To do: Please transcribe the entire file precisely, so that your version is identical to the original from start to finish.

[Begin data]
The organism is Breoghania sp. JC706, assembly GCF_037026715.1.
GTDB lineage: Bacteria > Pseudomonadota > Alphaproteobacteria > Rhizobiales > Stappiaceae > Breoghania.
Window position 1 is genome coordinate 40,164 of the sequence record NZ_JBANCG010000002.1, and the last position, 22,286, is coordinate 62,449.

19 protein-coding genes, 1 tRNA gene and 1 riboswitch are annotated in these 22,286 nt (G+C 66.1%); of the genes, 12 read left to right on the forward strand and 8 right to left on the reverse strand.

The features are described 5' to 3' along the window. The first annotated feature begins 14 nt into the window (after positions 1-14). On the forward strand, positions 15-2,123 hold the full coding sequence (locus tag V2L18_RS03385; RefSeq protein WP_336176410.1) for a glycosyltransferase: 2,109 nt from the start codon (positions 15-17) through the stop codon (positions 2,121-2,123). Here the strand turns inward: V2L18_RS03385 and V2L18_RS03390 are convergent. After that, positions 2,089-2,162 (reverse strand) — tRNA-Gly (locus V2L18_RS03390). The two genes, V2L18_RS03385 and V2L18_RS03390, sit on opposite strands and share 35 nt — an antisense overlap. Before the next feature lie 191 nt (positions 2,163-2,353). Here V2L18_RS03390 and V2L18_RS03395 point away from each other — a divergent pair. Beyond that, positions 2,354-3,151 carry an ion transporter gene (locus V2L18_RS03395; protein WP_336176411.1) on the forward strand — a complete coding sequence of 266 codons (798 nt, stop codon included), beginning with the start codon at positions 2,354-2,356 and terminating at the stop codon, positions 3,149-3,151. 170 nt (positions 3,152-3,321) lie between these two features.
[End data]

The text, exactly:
The organism is Breoghania sp. JC706, assembly GCF_037026715.1.
GTDB lineage: Bacteria > Pseudomonadota > Alphaproteobacteria > Rhizobiales > Stappiaceae > Breoghania.
Window position 1 is genome coordinate 40,164 of the sequence record NZ_JBANCG010000002.1, and the last position, 22,286, is coordinate 62,449.

19 protein-coding genes, 1 tRNA gene and 1 riboswitch are annotated in these 22,286 nt (G+C 66.1%); of the genes, 12 read left to right on the forward strand and 8 right to left on the reverse strand.

The features are described 5' to 3' along the window. The first annotated feature begins 14 nt into the window (after positions 1-14). On the forward strand, positions 15-2,123 hold the full coding sequence (locus tag V2L18_RS03385; RefSeq protein WP_336176410.1) for a glycosyltransferase: 2,109 nt from the start codon (positions 15-17) through the stop codon (positions 2,121-2,123). Here the strand turns inward: V2L18_RS03385 and V2L18_RS03390 are convergent. After that, positions 2,089-2,162 (reverse strand) — tRNA-Gly (locus V2L18_RS03390). The two genes, V2L18_RS03385 and V2L18_RS03390, sit on opposite strands and share 35 nt — an antisense overlap. Before the next feature lie 191 nt (positions 2,163-2,353). Here V2L18_RS03390 and V2L18_RS03395 point away from each other — a divergent pair. Beyond that, positions 2,354-3,151 carry an ion transporter gene (locus V2L18_RS03395; protein WP_336176411.1) on the forward strand — a complete coding sequence of 266 codons (798 nt, stop codon included), beginning with the start codon at positions 2,354-2,356 and terminating at the stop codon, positions 3,149-3,151. 170 nt (positions 3,152-3,321) lie between these two features.